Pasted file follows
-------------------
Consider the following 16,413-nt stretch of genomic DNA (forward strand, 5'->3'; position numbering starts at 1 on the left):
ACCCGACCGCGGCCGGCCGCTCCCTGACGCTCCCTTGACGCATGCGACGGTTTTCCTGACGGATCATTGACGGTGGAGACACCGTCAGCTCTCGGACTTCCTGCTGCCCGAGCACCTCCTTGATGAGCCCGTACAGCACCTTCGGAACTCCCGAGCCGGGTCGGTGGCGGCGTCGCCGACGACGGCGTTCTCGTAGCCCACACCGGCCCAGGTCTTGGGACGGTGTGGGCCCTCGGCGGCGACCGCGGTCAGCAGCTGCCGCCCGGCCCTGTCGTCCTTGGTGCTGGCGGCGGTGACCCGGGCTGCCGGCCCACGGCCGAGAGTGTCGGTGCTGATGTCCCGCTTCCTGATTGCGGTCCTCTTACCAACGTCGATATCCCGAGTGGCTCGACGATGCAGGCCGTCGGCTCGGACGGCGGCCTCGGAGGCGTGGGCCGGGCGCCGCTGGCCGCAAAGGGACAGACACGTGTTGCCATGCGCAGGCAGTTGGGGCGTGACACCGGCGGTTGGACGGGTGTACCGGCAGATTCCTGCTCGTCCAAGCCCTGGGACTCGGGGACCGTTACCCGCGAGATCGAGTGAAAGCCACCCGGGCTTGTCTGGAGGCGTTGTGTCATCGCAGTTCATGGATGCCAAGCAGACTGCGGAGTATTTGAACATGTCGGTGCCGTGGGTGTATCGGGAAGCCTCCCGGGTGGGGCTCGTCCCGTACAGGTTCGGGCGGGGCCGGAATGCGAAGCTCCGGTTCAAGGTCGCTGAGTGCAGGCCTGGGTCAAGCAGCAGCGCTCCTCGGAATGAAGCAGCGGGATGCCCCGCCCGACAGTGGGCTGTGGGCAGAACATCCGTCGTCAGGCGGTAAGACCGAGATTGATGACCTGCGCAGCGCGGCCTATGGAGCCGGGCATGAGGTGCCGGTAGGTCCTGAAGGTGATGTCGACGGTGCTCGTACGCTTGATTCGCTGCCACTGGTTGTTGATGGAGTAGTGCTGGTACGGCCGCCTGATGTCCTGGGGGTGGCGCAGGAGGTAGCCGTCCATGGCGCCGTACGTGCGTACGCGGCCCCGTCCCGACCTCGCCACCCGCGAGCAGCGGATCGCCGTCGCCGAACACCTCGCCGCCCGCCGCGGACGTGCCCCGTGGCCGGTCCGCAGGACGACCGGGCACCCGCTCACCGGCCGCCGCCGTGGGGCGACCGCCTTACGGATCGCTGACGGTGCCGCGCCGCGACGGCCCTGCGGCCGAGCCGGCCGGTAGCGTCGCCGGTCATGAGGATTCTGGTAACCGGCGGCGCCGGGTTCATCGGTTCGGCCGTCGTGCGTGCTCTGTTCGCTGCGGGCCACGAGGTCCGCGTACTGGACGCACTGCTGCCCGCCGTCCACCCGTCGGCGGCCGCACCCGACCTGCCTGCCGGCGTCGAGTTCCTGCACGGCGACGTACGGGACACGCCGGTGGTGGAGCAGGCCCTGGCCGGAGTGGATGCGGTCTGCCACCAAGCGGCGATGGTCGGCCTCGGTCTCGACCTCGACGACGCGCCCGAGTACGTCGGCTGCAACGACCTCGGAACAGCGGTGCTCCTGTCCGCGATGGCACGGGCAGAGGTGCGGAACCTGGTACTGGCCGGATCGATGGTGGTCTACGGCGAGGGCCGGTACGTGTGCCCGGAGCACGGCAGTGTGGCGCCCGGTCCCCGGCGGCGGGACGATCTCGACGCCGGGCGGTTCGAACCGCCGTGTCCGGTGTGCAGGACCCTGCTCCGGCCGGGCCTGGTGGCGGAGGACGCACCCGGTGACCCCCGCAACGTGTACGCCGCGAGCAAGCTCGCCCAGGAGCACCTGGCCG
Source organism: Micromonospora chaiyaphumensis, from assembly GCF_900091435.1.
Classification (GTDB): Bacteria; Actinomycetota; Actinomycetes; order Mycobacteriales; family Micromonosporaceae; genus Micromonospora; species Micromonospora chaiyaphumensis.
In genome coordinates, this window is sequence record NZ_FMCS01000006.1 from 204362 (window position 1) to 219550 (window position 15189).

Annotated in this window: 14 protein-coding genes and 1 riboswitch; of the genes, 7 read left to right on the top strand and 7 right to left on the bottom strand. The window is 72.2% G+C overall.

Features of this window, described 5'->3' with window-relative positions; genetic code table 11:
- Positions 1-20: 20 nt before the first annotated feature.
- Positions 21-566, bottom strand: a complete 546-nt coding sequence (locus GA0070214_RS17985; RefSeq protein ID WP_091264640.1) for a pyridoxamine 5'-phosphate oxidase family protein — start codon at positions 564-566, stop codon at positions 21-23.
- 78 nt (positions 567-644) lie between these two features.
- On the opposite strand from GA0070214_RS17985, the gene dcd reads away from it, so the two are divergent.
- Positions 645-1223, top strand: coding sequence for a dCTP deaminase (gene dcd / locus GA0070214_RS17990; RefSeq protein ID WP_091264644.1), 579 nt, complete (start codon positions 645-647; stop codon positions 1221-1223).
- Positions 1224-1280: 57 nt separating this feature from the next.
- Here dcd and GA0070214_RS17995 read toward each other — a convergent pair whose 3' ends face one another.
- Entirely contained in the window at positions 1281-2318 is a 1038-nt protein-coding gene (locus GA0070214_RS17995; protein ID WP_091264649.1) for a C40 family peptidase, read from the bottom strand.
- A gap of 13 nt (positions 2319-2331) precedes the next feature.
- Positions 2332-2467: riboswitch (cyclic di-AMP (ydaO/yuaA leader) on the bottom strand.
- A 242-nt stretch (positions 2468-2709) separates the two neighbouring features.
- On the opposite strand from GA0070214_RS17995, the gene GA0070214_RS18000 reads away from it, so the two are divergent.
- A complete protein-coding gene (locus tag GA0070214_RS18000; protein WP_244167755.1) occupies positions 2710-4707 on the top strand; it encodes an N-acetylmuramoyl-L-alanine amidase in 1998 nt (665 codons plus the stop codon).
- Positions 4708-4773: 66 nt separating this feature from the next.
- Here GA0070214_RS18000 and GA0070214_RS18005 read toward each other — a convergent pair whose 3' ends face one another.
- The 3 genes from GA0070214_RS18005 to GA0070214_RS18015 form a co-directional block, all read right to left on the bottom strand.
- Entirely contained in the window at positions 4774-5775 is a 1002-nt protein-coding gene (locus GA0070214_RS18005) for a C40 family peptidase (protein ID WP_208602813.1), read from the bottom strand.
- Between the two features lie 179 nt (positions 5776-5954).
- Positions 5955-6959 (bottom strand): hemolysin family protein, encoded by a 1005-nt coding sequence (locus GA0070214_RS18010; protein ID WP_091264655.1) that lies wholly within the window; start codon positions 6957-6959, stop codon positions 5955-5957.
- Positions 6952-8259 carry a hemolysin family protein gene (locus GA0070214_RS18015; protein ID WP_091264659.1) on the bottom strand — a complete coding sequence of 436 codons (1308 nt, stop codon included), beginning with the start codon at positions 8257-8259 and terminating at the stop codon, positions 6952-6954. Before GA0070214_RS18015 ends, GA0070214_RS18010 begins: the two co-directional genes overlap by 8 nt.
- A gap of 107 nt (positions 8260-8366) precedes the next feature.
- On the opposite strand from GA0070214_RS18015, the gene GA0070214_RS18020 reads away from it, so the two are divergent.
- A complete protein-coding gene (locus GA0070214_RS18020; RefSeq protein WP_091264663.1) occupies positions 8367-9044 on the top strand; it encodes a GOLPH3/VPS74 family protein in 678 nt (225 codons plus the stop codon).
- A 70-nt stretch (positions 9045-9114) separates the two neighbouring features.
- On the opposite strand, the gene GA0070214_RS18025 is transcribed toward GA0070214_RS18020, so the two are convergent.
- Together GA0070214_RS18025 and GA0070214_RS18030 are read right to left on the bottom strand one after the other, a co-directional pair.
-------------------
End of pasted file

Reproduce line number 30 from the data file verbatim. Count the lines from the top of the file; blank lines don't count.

- A complete protein-coding gene (locus GA0070214_RS18020; RefSeq protein WP_091264663.1) occupies positions 8367-9044 on the top strand; it encodes a GOLPH3/VPS74 family protein in 678 nt (225 codons plus the stop codon).